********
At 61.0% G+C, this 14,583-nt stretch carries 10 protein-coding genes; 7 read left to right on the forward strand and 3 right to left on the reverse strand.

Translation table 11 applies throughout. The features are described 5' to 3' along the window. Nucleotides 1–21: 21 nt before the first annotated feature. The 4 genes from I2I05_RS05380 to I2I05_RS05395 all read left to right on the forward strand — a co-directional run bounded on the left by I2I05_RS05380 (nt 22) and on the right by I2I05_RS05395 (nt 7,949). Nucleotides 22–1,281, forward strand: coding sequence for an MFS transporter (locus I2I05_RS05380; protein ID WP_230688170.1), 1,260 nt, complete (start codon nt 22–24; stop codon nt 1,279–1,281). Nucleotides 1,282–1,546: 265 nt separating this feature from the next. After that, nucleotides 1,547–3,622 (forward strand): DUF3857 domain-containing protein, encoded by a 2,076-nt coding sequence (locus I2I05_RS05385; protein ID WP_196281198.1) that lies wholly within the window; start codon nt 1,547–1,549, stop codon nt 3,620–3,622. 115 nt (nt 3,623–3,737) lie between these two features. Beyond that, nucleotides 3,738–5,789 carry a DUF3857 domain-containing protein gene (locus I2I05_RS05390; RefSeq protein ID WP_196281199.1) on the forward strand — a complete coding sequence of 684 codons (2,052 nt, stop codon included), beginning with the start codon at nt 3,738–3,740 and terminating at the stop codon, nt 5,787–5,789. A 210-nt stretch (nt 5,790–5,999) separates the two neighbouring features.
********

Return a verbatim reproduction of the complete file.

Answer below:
At 61.0% G+C, this 14,583-nt stretch carries 10 protein-coding genes; 7 read left to right on the forward strand and 3 right to left on the reverse strand.

Translation table 11 applies throughout. The features are described 5' to 3' along the window. Nucleotides 1–21: 21 nt before the first annotated feature. The 4 genes from I2I05_RS05380 to I2I05_RS05395 all read left to right on the forward strand — a co-directional run bounded on the left by I2I05_RS05380 (nt 22) and on the right by I2I05_RS05395 (nt 7,949). Nucleotides 22–1,281, forward strand: coding sequence for an MFS transporter (locus I2I05_RS05380; protein ID WP_230688170.1), 1,260 nt, complete (start codon nt 22–24; stop codon nt 1,279–1,281). Nucleotides 1,282–1,546: 265 nt separating this feature from the next. After that, nucleotides 1,547–3,622 (forward strand): DUF3857 domain-containing protein, encoded by a 2,076-nt coding sequence (locus I2I05_RS05385; protein ID WP_196281198.1) that lies wholly within the window; start codon nt 1,547–1,549, stop codon nt 3,620–3,622. 115 nt (nt 3,623–3,737) lie between these two features. Beyond that, nucleotides 3,738–5,789 carry a DUF3857 domain-containing protein gene (locus I2I05_RS05390; RefSeq protein ID WP_196281199.1) on the forward strand — a complete coding sequence of 684 codons (2,052 nt, stop codon included), beginning with the start codon at nt 3,738–3,740 and terminating at the stop codon, nt 5,787–5,789. A 210-nt stretch (nt 5,790–5,999) separates the two neighbouring features.